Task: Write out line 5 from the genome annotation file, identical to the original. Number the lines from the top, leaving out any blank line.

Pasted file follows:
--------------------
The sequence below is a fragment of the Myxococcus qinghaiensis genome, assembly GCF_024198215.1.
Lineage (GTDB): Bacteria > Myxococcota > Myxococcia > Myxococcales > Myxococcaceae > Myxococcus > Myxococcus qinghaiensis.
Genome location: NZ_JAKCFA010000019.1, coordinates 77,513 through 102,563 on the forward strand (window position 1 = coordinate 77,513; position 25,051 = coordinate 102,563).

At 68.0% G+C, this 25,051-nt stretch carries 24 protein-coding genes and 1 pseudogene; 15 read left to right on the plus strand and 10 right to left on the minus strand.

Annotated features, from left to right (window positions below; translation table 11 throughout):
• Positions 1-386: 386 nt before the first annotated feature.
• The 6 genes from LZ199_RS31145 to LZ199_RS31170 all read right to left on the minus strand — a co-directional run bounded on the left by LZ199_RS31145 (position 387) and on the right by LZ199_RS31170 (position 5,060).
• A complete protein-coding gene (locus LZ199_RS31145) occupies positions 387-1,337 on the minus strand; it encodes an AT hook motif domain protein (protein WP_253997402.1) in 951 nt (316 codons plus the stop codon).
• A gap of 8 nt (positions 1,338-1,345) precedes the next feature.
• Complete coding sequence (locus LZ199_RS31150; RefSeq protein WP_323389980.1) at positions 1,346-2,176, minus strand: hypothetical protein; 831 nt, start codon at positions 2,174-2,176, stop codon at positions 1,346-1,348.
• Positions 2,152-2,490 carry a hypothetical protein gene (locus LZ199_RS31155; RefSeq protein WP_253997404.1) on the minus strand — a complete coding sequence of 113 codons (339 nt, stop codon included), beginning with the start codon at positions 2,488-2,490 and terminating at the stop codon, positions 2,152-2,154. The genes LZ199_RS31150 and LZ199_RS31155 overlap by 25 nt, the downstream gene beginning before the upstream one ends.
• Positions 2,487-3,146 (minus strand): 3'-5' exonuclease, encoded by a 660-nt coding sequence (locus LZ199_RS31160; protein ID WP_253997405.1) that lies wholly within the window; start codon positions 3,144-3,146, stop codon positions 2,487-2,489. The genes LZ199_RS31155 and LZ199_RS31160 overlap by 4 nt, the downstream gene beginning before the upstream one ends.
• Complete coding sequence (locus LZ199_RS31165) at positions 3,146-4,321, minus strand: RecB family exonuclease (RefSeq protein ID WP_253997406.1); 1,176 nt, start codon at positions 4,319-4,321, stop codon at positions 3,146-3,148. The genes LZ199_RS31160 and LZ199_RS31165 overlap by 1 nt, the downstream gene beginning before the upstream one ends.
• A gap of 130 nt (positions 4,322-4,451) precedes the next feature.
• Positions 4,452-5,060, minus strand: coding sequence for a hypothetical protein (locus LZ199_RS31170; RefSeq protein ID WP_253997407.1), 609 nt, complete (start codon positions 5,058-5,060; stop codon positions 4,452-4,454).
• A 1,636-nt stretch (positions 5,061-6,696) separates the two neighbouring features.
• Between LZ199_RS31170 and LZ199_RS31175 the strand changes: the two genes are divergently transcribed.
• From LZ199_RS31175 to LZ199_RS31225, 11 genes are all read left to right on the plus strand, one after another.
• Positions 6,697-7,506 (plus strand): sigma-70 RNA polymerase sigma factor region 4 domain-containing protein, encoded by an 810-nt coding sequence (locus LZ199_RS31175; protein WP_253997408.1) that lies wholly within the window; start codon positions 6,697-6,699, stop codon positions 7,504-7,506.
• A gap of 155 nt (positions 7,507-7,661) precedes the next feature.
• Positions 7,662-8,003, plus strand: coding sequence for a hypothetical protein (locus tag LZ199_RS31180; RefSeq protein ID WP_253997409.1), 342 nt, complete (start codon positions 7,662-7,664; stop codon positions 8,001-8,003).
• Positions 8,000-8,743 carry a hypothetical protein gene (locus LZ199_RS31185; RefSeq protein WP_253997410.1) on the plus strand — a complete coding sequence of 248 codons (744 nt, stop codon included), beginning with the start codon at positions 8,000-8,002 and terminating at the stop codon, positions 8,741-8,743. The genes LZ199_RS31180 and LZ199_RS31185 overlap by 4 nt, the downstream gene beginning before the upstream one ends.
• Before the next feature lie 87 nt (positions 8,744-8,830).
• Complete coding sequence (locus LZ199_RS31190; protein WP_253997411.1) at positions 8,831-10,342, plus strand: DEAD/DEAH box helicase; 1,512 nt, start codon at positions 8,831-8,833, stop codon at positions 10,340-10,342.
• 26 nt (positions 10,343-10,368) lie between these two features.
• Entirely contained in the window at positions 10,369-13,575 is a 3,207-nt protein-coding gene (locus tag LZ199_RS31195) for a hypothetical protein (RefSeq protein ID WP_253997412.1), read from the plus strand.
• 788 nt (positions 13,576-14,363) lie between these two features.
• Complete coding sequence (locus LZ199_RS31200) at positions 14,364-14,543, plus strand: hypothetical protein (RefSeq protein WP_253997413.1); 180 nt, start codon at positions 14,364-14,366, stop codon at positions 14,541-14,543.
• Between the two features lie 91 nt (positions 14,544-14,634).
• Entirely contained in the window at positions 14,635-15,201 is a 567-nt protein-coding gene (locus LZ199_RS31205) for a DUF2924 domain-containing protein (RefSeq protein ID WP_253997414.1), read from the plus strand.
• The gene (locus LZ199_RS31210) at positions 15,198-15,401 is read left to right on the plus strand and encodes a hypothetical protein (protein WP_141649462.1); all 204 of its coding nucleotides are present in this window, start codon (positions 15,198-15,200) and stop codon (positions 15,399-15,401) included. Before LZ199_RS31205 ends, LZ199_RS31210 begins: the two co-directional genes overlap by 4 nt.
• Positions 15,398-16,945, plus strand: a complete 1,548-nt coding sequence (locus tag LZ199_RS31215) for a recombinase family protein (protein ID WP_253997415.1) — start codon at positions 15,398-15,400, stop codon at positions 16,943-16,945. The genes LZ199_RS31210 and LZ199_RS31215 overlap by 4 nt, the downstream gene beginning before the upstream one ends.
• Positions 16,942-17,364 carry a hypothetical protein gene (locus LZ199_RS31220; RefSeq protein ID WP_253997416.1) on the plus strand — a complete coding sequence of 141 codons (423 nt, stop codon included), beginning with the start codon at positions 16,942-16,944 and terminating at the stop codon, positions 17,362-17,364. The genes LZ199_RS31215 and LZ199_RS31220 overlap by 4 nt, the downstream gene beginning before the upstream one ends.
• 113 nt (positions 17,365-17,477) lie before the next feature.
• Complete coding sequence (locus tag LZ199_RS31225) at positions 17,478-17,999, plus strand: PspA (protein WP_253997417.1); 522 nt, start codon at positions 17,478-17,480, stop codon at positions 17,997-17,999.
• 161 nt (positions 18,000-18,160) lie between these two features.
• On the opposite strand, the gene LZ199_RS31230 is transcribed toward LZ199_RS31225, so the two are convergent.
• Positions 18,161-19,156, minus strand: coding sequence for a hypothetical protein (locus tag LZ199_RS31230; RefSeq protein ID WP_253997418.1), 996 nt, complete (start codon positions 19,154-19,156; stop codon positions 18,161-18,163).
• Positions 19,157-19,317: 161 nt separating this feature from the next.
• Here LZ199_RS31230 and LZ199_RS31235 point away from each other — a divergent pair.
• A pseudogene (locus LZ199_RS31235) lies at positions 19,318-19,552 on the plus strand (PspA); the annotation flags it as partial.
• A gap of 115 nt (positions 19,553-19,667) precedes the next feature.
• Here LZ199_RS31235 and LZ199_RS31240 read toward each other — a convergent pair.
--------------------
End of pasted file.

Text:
Annotated features, from left to right (window positions below; translation table 11 throughout):